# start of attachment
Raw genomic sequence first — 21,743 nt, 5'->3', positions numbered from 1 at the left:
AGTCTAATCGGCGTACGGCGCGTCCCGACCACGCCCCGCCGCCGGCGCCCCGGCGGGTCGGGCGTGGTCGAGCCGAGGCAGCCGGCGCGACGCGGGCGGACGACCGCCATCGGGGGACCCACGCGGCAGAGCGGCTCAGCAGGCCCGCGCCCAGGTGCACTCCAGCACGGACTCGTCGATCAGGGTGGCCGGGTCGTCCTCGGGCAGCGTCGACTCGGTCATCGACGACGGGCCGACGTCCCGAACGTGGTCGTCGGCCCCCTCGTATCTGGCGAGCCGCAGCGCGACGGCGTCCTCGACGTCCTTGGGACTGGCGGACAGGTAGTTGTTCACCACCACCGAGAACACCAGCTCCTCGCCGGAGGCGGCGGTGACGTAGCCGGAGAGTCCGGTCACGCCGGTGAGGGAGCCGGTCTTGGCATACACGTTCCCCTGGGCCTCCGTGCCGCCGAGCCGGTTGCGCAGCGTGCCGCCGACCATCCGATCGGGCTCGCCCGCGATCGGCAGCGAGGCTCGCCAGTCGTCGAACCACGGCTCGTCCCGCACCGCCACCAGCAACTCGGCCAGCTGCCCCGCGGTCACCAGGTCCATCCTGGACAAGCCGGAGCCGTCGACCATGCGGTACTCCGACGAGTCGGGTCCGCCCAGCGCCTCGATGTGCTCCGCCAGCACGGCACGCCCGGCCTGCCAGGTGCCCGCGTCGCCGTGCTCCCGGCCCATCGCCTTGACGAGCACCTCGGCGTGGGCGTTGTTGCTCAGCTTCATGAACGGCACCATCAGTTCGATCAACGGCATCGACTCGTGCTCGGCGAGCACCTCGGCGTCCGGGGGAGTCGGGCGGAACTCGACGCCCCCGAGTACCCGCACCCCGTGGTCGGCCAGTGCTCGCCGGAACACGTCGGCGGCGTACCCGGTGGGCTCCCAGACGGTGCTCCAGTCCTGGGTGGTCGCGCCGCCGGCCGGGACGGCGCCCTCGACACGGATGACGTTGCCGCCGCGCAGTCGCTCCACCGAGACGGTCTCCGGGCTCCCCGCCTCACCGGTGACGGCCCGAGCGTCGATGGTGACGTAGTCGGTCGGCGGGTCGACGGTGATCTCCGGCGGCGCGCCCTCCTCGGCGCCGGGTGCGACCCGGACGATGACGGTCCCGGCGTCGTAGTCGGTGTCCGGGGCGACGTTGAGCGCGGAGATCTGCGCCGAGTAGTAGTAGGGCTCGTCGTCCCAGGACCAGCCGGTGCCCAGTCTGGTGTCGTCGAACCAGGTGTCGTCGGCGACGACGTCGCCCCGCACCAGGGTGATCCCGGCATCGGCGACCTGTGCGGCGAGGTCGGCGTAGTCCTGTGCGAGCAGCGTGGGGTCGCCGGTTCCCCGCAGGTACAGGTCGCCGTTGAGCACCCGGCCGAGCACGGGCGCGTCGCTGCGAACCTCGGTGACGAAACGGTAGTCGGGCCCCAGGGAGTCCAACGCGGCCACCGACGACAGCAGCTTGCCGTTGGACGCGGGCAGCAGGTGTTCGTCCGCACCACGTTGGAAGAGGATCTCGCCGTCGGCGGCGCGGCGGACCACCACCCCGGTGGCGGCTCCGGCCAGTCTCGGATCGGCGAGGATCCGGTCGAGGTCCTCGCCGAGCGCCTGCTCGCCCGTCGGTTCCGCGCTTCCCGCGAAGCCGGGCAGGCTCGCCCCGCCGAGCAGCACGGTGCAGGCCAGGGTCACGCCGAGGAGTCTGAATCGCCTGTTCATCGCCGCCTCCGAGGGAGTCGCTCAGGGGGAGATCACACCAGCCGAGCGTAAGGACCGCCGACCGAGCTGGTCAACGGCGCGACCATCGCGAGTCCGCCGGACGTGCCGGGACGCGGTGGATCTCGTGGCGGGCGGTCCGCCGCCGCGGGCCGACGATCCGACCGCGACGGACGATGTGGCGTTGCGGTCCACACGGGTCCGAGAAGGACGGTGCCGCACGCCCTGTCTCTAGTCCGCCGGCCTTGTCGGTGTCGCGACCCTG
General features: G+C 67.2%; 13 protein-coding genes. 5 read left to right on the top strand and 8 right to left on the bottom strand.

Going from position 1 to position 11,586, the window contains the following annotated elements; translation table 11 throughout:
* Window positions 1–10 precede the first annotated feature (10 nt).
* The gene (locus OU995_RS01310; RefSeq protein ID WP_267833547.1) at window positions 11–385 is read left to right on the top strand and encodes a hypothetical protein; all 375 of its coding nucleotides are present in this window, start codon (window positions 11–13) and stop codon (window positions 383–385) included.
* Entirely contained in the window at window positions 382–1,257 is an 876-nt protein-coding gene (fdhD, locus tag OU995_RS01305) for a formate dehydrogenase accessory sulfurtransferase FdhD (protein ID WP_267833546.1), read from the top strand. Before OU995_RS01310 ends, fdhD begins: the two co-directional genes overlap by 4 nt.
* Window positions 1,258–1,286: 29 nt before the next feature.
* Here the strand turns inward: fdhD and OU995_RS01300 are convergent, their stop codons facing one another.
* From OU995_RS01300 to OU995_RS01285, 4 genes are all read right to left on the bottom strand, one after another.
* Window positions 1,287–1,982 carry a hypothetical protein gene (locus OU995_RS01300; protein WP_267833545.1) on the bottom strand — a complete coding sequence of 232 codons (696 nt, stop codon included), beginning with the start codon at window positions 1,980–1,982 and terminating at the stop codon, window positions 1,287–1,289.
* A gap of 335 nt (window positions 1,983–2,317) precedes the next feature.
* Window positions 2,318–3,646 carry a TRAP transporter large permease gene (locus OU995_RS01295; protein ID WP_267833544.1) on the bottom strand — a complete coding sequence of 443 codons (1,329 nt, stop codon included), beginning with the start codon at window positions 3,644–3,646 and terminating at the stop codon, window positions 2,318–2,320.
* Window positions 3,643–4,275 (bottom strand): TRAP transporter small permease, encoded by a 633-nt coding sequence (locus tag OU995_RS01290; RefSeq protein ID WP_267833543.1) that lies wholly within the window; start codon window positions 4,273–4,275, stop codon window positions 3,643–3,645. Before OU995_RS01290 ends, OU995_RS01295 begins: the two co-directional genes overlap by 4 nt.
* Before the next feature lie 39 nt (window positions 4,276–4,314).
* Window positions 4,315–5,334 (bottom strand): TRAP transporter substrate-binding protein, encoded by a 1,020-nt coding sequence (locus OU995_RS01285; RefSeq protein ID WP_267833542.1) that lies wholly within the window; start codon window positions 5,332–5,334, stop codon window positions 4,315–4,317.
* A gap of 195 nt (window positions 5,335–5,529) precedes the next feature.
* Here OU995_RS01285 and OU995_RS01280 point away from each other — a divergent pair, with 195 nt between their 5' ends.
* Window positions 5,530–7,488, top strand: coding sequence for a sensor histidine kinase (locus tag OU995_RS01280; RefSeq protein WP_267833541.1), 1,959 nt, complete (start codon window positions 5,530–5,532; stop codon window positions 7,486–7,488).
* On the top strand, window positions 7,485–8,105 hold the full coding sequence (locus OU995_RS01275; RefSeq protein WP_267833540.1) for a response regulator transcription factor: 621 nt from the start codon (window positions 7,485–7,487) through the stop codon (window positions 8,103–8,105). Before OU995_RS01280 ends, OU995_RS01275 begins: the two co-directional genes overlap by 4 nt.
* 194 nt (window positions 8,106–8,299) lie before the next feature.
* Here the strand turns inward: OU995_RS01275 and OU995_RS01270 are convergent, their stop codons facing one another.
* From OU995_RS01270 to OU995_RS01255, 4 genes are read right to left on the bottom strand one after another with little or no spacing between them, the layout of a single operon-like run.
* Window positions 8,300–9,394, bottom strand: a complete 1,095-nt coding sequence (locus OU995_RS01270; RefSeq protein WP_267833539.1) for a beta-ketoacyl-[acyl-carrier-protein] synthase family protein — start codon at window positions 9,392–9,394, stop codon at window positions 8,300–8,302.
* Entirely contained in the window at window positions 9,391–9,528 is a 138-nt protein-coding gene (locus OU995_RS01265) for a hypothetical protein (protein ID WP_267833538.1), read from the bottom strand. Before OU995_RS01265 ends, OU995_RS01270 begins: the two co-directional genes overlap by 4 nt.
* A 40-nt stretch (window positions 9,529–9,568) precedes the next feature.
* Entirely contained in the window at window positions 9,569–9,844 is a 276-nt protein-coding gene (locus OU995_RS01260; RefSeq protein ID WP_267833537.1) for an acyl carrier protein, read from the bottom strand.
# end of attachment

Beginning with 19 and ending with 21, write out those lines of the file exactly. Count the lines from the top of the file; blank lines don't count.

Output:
* Window positions 5,530–7,488, top strand: coding sequence for a sensor histidine kinase (locus tag OU995_RS01280; RefSeq protein WP_267833541.1), 1,959 nt, complete (start codon window positions 5,530–5,532; stop codon window positions 7,486–7,488).
* On the top strand, window positions 7,485–8,105 hold the full coding sequence (locus OU995_RS01275; RefSeq protein WP_267833540.1) for a response regulator transcription factor: 621 nt from the start codon (window positions 7,485–7,487) through the stop codon (window positions 8,103–8,105). Before OU995_RS01280 ends, OU995_RS01275 begins: the two co-directional genes overlap by 4 nt.
* 194 nt (window positions 8,106–8,299) lie before the next feature.